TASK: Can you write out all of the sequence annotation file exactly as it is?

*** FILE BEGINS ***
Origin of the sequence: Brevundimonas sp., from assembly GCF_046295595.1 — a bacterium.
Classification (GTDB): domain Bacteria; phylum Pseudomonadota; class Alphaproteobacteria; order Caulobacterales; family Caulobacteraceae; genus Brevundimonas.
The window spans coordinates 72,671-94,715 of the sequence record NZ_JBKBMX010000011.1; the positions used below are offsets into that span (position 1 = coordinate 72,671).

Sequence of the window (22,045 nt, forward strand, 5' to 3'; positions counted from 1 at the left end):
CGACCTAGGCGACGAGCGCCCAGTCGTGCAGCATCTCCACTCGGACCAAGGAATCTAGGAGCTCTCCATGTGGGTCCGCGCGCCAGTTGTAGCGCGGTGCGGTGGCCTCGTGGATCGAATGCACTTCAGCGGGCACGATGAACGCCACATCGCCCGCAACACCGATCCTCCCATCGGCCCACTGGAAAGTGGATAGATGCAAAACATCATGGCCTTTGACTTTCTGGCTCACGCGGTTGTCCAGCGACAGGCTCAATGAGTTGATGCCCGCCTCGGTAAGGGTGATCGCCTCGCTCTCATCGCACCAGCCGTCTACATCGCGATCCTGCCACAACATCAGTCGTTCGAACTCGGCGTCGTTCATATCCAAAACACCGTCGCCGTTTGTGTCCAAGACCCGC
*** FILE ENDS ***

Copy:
Origin of the sequence: Brevundimonas sp., from assembly GCF_046295595.1 — a bacterium.
Classification (GTDB): domain Bacteria; phylum Pseudomonadota; class Alphaproteobacteria; order Caulobacterales; family Caulobacteraceae; genus Brevundimonas.
The window spans coordinates 72,671-94,715 of the sequence record NZ_JBKBMX010000011.1; the positions used below are offsets into that span (position 1 = coordinate 72,671).

Sequence of the window (22,045 nt, forward strand, 5' to 3'; positions counted from 1 at the left end):
CGACCTAGGCGACGAGCGCCCAGTCGTGCAGCATCTCCACTCGGACCAAGGAATCTAGGAGCTCTCCATGTGGGTCCGCGCGCCAGTTGTAGCGCGGTGCGGTGGCCTCGTGGATCGAATGCACTTCAGCGGGCACGATGAACGCCACATCGCCCGCAACACCGATCCTCCCATCGGCCCACTGGAAAGTGGATAGATGCAAAACATCATGGCCTTTGACTTTCTGGCTCACGCGGTTGTCCAGCGACAGGCTCAATGAGTTGATGCCCGCCTCGGTAAGGGTGATCGCCTCGCTCTCATCGCACCAGCCGTCTACATCGCGATCCTGCCACAACATCAGTCGTTCGAACTCGGCGTCGTTCATATCCAAAACACCGTCGCCGTTTGTGTCCAAGACCCGC